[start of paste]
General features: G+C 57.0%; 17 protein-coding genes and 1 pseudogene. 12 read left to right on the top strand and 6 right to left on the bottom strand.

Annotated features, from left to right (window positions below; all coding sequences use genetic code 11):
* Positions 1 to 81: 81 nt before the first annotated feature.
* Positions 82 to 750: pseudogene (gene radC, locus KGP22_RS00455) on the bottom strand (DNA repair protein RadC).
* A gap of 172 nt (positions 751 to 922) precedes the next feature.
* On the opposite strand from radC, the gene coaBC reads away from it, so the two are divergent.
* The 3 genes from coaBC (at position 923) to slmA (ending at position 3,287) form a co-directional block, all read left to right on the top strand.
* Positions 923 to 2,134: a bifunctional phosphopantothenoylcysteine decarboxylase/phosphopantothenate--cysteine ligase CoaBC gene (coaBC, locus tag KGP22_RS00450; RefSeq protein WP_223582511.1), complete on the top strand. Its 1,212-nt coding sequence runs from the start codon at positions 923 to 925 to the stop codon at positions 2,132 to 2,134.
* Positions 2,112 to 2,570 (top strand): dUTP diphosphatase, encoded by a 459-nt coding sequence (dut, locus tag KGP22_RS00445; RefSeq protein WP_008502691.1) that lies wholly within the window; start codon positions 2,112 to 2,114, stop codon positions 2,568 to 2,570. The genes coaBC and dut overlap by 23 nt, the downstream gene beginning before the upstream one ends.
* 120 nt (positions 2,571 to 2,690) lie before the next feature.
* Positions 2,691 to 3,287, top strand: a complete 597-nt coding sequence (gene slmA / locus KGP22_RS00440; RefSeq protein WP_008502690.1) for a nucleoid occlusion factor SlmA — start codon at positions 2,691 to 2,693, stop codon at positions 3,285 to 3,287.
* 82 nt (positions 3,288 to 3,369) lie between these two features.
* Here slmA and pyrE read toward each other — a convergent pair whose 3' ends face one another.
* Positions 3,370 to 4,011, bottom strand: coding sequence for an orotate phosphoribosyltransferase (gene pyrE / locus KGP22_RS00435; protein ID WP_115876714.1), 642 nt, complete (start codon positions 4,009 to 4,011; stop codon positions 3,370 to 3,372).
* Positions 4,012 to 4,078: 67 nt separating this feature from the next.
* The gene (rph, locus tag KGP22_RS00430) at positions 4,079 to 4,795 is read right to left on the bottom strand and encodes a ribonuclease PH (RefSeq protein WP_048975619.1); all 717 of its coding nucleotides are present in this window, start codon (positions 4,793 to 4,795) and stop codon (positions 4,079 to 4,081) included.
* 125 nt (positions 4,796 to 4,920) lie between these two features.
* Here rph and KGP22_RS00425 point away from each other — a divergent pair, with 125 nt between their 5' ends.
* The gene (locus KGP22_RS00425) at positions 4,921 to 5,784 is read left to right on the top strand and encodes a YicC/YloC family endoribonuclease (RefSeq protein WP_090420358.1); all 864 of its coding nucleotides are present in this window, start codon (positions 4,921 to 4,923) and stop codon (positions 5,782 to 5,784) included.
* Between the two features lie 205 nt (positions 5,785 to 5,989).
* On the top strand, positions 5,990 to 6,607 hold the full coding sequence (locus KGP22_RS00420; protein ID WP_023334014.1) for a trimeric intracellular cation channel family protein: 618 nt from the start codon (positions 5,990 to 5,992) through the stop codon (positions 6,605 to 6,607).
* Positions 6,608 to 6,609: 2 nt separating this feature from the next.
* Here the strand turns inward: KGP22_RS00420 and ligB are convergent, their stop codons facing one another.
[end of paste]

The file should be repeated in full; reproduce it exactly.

General features: G+C 57.0%; 17 protein-coding genes and 1 pseudogene. 12 read left to right on the top strand and 6 right to left on the bottom strand.

Annotated features, from left to right (window positions below; all coding sequences use genetic code 11):
* Positions 1 to 81: 81 nt before the first annotated feature.
* Positions 82 to 750: pseudogene (gene radC, locus KGP22_RS00455) on the bottom strand (DNA repair protein RadC).
* A gap of 172 nt (positions 751 to 922) precedes the next feature.
* On the opposite strand from radC, the gene coaBC reads away from it, so the two are divergent.
* The 3 genes from coaBC (at position 923) to slmA (ending at position 3,287) form a co-directional block, all read left to right on the top strand.
* Positions 923 to 2,134: a bifunctional phosphopantothenoylcysteine decarboxylase/phosphopantothenate--cysteine ligase CoaBC gene (coaBC, locus tag KGP22_RS00450; RefSeq protein WP_223582511.1), complete on the top strand. Its 1,212-nt coding sequence runs from the start codon at positions 923 to 925 to the stop codon at positions 2,132 to 2,134.
* Positions 2,112 to 2,570 (top strand): dUTP diphosphatase, encoded by a 459-nt coding sequence (dut, locus tag KGP22_RS00445; RefSeq protein WP_008502691.1) that lies wholly within the window; start codon positions 2,112 to 2,114, stop codon positions 2,568 to 2,570. The genes coaBC and dut overlap by 23 nt, the downstream gene beginning before the upstream one ends.
* 120 nt (positions 2,571 to 2,690) lie before the next feature.
* Positions 2,691 to 3,287, top strand: a complete 597-nt coding sequence (gene slmA / locus KGP22_RS00440; RefSeq protein WP_008502690.1) for a nucleoid occlusion factor SlmA — start codon at positions 2,691 to 2,693, stop codon at positions 3,285 to 3,287.
* 82 nt (positions 3,288 to 3,369) lie between these two features.
* Here slmA and pyrE read toward each other — a convergent pair whose 3' ends face one another.
* Positions 3,370 to 4,011, bottom strand: coding sequence for an orotate phosphoribosyltransferase (gene pyrE / locus KGP22_RS00435; protein ID WP_115876714.1), 642 nt, complete (start codon positions 4,009 to 4,011; stop codon positions 3,370 to 3,372).
* Positions 4,012 to 4,078: 67 nt separating this feature from the next.
* The gene (rph, locus tag KGP22_RS00430) at positions 4,079 to 4,795 is read right to left on the bottom strand and encodes a ribonuclease PH (RefSeq protein WP_048975619.1); all 717 of its coding nucleotides are present in this window, start codon (positions 4,793 to 4,795) and stop codon (positions 4,079 to 4,081) included.
* 125 nt (positions 4,796 to 4,920) lie between these two features.
* Here rph and KGP22_RS00425 point away from each other — a divergent pair, with 125 nt between their 5' ends.
* The gene (locus KGP22_RS00425) at positions 4,921 to 5,784 is read left to right on the top strand and encodes a YicC/YloC family endoribonuclease (RefSeq protein WP_090420358.1); all 864 of its coding nucleotides are present in this window, start codon (positions 4,921 to 4,923) and stop codon (positions 5,782 to 5,784) included.
* Between the two features lie 205 nt (positions 5,785 to 5,989).
* On the top strand, positions 5,990 to 6,607 hold the full coding sequence (locus KGP22_RS00420; protein ID WP_023334014.1) for a trimeric intracellular cation channel family protein: 618 nt from the start codon (positions 5,990 to 5,992) through the stop codon (positions 6,605 to 6,607).
* Positions 6,608 to 6,609: 2 nt separating this feature from the next.
* Here the strand turns inward: KGP22_RS00420 and ligB are convergent, their stop codons facing one another.